Willing to be Illuminated and Pierced

Here’s another article I wrote for a newsletter way back in 2010. Too bad I couldn’t remember where this was published or if it was published at all! Proud of being Pinoy, though. Forgive the picture though, couldn’t find a better one from my archive 🙂 Enjoy reading! 🙂

Nowadays, a lot of us express our patriotic spirit even more. I’ve seen more and more people wear “Tatak Pinoy” t-shirts on the streets (even foreigners are delighted to have one), more shoutouts in social sites expressing “Pinoyness”, and an articulate appreciation of who we are in the broadcast media. We seem to love our nation more than ever before. But is this really enough to prove our love for our Inang Bayan?

Maybe. It has always been said that it’s the thought that counts. But it’s also true that action speaks louder than words. Even though many like web pages such as “I love Pilipinas” or “Proud to be Pinoy”, many still cling on to the “ningas kugon” stigma. Here it comes…and there it goes…

We love to express ourselves. In our willingness to voice out our feelings, sometimes we easily criticize anything we don’t see right. One time, I was on the jeep accidentally overhearing a conversation between an opinionated passenger and the jeepney driver. When the jeep passed by a huge, smelly mountain of trash on the sidewalk, the passenger clicked on his tongue, shook his head, and said, “Wala talagang disiplina ang mga Pilipino.” Take a look of himself…is he not totally Filipino?

We blurt out our disagreement with the wrong things we see…which I also do. But sometimes we tend to go sideways with our thoughts. We agree to what’s right and to those things we disagree with we shift the blame to others. Just like the guy in the jeep, most of us like saying that our own brothers are no good than us in an indirect way. But we do not realize these people are completely like you and me – totally Filipino.

I wonder if we make an effort to keep the value of our cultural pride. I was very surprised one time when groups of young boys who claim to be Badjaos sat on the doorway of our jeep and sang for a penny. Looking at their historical heritage, I wondered how they can be willing to sell the pride of their race – while we ourselves exploit by looking down at them. Though I am not sure if they are really Badjaos, I couldn’t help think that this made us label them negatively.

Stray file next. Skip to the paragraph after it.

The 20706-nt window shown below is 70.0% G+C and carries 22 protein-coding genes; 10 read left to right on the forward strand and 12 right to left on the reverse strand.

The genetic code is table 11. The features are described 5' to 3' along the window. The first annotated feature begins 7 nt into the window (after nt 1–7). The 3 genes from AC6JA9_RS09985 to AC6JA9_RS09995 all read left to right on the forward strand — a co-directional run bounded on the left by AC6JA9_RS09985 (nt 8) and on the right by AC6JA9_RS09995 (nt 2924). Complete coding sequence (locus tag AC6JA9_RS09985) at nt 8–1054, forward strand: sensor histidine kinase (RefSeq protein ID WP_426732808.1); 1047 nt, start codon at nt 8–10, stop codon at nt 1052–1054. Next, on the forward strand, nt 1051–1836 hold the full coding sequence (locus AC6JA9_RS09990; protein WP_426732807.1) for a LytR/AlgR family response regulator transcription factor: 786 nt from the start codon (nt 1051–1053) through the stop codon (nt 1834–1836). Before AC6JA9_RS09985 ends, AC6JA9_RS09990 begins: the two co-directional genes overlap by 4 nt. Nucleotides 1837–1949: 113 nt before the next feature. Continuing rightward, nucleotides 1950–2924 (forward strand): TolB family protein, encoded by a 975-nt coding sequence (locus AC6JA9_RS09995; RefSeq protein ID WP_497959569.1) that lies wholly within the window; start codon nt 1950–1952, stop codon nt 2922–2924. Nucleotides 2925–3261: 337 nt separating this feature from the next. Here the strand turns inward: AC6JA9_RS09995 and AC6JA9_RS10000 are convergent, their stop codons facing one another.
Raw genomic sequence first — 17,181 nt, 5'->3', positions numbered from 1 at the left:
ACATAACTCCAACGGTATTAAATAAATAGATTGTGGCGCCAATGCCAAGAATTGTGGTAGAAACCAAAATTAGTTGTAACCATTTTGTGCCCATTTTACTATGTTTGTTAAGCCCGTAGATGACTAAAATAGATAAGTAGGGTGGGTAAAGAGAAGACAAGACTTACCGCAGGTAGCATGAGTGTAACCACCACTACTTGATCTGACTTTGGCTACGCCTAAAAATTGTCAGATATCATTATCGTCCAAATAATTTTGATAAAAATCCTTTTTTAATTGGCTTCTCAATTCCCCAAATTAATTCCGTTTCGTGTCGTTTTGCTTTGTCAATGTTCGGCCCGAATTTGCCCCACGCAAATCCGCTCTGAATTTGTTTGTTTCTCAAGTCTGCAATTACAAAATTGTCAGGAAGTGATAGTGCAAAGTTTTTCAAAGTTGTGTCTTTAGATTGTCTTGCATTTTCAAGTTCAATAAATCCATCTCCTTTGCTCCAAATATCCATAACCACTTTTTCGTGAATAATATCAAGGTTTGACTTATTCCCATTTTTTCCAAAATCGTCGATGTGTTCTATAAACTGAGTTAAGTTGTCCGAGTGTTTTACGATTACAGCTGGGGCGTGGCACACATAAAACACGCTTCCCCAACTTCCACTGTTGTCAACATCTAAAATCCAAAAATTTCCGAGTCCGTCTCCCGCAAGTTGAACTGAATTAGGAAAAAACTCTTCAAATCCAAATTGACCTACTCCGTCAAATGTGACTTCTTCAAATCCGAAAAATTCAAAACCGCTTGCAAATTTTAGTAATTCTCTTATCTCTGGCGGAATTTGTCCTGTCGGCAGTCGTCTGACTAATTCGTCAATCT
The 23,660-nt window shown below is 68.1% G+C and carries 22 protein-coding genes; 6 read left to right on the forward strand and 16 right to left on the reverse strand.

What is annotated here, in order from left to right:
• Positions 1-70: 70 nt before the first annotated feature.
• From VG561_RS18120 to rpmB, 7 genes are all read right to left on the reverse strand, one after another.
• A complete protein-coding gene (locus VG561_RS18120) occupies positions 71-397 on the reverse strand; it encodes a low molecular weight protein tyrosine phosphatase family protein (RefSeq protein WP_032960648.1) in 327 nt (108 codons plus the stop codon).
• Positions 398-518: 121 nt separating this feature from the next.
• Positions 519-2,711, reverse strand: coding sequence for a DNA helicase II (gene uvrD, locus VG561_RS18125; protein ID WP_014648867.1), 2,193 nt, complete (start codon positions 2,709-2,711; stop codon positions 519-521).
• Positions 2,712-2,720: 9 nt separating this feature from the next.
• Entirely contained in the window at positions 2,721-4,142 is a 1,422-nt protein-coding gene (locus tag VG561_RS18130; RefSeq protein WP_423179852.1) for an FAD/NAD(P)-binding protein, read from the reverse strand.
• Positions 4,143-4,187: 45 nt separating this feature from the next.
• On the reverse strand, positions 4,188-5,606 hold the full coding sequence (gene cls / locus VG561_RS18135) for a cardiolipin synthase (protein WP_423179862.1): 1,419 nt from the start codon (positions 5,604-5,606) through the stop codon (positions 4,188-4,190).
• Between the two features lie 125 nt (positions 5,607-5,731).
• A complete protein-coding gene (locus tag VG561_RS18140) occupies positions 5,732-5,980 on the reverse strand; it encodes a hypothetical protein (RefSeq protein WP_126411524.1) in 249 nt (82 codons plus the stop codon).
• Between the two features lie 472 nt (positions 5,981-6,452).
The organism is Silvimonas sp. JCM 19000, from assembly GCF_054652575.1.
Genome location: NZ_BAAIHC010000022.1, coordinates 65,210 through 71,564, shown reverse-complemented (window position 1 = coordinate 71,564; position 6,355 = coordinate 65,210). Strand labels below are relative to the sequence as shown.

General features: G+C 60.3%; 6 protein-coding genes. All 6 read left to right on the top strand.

To think, the variety in our culture made us unique as a nation. The Philippines does not only have 7,107 islands but also has hundreds of dialects and ethnic groups. Each one is unique, if not mixed, to one after another. Though we have picked a pieces of Asian Eastern and European cultures, the results of this is unique in its own sense.

It’s so sad that most people do not take notice of other cultures and tribes that thrive in the other parts of the country. We had made a wrong sense that these kinds of people only live in the past and just stay in our textbooks as the facts to be unlearned after graduation (which I also admit I did). When they come and invade our cities, we are irked. But we do not realize this destroys the pride of their heritage. Most of us think they are just nuisance and wish that the government sends them away to somewhere we don’t care about. When I think of these things I feel guilty I had the same thought – these people are our fellow brothers and sisters – totally Filipino.

In fact, we need to learn from them. It’s not bad to enjoy going to tourist spots to enjoy scuba diving and city tours. We do learn from them, don’t we? But I believe one will learn more when one stays to learn the people’s lifestyle. When I had gone to Bicol for a vacation, I got a hold of more than sweet pili and a peek of the Mayon. I appreciated the place even more because of the people whom I ate and lived with. I got a hold of their simple, quiet lifestyle that was totally apart from my fast-paced environment. I never thought that there are so many differences between my culture and their culture – the language itself, to start with.

The culture of the other ethnic groups is also very important to be preserved. However, we just let them rot away by degrading their sense of existence.

That’s why it’s disparaging to hear of ourselves just mumble away against things we do not understand. Sometimes, we do not realize we ourselves are the part of both problem and solution. We can be indirectly part of the problem like environmental crisis and degradation of culture but we can counter them back. It’s good that no superheroes were created. Whatever we have ruined must also be fixed by ourselves. Of course, we cannot do this alone. That’s why we have bayanihan, right?

Why not focus on the good qualities we have as a Filipino? Think again on the words we have said, begin by doing small good things that will help us grow as a nation. Whether that would be picking trash, cease to be self-righteous, and help by giving a piece of what we have, I’m sure that could go a long way.

So, what’s really the true measure of being Filipino? Yeah, it’s great to see the Pinoy map hanging on your shirt and the Philippine flag as your keychain bag. But I guess it takes more than artifacts and social sites to show that you are proud to be Pinoy. It takes sincerity to be one. Our character in real life situations should reflect that we are truly Filipino in mind, in words, and in action.

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